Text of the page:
But how should I appear to the voters themselves ? If I had gone round to the citizens entitled to Freedom, and squeezed them by the hand - „Sir, I humsibly beg your Vote I shall be eternally thankful may I hope for the honour of your support? Well!

we shall see you at the Council. house." If I were then to deliver them to my managers, pack them into tallies, vote them off in court, and when I heard from the Bar

one only! and such a one for ever he's „Thank you, good Sir – Hah! my worthy friend! , thank you kindly that's an honest fellow how „ is your good family? Whilst these words were hardly out of my inouth, if I should have wheeled round at once, and told them

Get you gone, you pack of worthless fellows! you have no votes ,, you are Usurpers! you are intruders on the rights of ,, real freemen! I will have nothing to do with you! you ,,ought never to have been produced at this Election,

and the Sheriffs ought not to have adınitted you to the poll."

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„Such a my inan!“

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Gentle

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Gentlemen, I should make a strange figure, if my conduct had been of this sort. I am not so old an acquaintance of yours as the worthy Gentleman. Indeed I could not have ventured on such kinds of freedoms with you. But I am bound, and I will endea. vour, to have justice done to the rights of Freemnen; even though I should, at the same time, be obliged to vindicate the former part of my antagonist's conduct against his own present inclinations.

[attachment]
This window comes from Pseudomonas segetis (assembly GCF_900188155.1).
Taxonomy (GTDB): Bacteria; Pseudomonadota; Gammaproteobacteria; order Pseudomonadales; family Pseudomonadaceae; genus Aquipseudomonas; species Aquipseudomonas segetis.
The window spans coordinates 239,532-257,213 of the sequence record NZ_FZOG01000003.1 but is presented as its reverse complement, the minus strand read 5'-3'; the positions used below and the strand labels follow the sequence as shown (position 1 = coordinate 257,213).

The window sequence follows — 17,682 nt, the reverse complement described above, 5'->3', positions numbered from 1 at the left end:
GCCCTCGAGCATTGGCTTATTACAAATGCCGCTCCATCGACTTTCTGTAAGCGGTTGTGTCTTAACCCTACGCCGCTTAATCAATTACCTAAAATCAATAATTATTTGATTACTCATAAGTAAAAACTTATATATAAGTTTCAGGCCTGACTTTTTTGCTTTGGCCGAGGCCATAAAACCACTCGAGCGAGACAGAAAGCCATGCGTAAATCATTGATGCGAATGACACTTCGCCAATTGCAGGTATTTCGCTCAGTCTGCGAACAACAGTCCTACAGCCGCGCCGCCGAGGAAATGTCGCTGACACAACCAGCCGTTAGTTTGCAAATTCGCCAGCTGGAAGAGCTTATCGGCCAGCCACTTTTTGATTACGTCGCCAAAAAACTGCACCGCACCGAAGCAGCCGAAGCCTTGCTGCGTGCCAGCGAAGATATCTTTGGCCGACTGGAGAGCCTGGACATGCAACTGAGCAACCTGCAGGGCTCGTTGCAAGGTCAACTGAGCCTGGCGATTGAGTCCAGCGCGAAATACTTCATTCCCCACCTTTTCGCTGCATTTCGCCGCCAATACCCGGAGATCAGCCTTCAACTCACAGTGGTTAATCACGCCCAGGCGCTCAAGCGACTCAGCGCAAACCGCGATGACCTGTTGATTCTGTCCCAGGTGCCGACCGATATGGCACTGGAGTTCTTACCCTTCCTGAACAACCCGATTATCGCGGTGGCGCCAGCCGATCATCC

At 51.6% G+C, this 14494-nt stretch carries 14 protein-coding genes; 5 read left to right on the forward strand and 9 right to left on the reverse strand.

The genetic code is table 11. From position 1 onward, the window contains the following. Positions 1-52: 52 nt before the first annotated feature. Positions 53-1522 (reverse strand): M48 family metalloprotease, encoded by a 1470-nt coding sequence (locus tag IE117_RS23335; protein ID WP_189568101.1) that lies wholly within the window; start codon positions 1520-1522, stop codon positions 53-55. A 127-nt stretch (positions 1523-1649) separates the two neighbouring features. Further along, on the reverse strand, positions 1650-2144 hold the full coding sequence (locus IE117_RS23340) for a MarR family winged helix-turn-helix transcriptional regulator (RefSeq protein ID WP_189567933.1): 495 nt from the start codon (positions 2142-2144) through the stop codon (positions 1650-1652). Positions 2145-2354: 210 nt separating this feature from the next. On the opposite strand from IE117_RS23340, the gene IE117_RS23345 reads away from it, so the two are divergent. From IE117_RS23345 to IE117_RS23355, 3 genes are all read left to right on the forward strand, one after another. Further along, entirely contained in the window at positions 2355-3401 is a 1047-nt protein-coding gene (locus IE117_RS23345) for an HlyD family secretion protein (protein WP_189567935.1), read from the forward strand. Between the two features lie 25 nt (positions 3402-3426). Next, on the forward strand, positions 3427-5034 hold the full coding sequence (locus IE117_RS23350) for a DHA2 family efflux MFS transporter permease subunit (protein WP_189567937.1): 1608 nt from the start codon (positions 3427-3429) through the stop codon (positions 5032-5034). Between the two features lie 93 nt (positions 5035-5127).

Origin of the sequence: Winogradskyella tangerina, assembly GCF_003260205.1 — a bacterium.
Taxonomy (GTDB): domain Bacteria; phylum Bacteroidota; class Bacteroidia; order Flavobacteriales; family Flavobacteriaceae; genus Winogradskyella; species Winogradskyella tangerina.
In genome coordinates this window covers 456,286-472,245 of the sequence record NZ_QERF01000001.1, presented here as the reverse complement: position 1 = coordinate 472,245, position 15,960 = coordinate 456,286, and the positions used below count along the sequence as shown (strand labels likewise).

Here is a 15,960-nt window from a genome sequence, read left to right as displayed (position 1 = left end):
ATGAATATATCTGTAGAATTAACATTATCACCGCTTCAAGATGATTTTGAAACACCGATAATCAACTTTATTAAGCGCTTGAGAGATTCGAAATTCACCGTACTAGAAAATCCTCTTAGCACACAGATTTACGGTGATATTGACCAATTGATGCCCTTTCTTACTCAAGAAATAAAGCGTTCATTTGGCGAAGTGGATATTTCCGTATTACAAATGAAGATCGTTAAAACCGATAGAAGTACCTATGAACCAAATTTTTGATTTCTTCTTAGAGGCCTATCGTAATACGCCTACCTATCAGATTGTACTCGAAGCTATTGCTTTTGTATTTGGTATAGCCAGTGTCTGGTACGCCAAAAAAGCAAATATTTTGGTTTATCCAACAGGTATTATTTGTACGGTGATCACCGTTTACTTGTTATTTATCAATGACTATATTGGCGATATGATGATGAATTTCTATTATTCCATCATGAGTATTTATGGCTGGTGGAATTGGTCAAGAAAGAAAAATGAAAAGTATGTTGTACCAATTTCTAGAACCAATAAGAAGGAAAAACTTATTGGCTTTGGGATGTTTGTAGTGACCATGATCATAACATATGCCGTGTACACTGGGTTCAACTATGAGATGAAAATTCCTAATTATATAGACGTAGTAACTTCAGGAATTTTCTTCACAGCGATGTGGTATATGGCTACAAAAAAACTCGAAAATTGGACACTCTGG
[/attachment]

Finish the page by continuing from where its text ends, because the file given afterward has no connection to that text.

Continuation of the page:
I owe myself, in all things, to all the Freemen of this city. My particular friends have a demand on me, that I should not deceive their expectations. Never was caufe or man supported with more conftancy, more activity, more spirit. I have been supported with a zeal indeed and heartiness in my friends, which (if their object had been at all proportioned to their endeavours) could never be sufficiently commended. They supported me upon the most liberal principles. They wished that the members for Bristol should be chosen for the City, and for their Country at-large, and not for themselves.

So far they are not disapointed. If I posless nothing else, I am sure I possess the temper that is fit for your service. I know nothing of Bristol, but by the favours I have received, and the virtues I have seen exerted in it.

I shall ever retain, what I now feel, the most perfect and grateful attachment to my friends — and Í have no enmities; no resentment. I never can con. lider fidelity to engagements, and constancy in friend. ships, but with the highest approbation ; even when those noble qualities are employed against my own pretensions. The Gentleman, who is not fortunate as I have been in this contest, enjoys, in this respect, a consolation full of honour both to himself and to his friends. They have certainly left nothing undone for his service.

As for the trilling petulance, which the rage of party ftirs up in little minds, though it should Thew